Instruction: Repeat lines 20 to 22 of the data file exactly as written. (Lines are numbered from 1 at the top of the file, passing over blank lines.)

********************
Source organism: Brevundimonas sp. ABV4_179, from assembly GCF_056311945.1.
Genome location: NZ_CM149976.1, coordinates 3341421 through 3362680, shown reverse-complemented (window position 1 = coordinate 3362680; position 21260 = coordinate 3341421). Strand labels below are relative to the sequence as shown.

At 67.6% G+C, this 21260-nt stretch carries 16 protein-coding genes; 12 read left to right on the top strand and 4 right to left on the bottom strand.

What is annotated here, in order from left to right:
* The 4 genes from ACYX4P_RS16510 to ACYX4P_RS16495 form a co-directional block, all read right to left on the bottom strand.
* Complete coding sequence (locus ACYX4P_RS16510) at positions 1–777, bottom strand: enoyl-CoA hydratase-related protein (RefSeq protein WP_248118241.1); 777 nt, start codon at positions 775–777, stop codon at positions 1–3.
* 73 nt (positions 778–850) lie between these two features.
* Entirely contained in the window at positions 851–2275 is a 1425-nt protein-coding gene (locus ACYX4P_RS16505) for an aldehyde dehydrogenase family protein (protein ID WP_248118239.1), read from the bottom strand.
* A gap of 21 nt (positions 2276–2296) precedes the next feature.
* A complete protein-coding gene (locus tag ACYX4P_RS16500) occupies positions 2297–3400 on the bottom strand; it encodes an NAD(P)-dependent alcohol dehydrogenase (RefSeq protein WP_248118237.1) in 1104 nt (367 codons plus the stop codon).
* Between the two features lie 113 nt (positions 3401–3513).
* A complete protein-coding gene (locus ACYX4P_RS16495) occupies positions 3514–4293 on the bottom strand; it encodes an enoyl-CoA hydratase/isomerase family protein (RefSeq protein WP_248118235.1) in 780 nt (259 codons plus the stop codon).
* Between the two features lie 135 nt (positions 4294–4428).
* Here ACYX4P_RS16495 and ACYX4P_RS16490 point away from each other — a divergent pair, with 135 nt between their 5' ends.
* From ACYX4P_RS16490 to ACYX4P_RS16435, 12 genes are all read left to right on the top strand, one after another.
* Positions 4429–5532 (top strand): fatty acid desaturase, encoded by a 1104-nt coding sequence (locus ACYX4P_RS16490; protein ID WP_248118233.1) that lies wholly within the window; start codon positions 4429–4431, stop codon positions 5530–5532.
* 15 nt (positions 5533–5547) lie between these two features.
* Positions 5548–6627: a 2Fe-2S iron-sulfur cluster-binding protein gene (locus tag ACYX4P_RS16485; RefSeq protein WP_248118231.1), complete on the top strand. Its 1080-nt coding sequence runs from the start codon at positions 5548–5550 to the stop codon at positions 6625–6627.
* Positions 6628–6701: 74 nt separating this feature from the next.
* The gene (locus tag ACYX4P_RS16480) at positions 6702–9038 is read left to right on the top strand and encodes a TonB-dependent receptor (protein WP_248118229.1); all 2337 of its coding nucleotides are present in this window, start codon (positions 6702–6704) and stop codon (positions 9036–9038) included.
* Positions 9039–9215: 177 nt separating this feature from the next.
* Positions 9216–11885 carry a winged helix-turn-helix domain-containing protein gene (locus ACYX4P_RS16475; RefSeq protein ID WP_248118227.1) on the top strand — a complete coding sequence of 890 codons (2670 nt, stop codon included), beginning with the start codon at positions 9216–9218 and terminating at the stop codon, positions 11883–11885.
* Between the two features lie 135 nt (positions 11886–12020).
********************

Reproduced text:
* The gene (locus tag ACYX4P_RS16480) at positions 6702–9038 is read left to right on the top strand and encodes a TonB-dependent receptor (protein WP_248118229.1); all 2337 of its coding nucleotides are present in this window, start codon (positions 6702–6704) and stop codon (positions 9036–9038) included.
* Positions 9039–9215: 177 nt separating this feature from the next.
* Positions 9216–11885 carry a winged helix-turn-helix domain-containing protein gene (locus ACYX4P_RS16475; RefSeq protein ID WP_248118227.1) on the top strand — a complete coding sequence of 890 codons (2670 nt, stop codon included), beginning with the start codon at positions 9216–9218 and terminating at the stop codon, positions 11883–11885.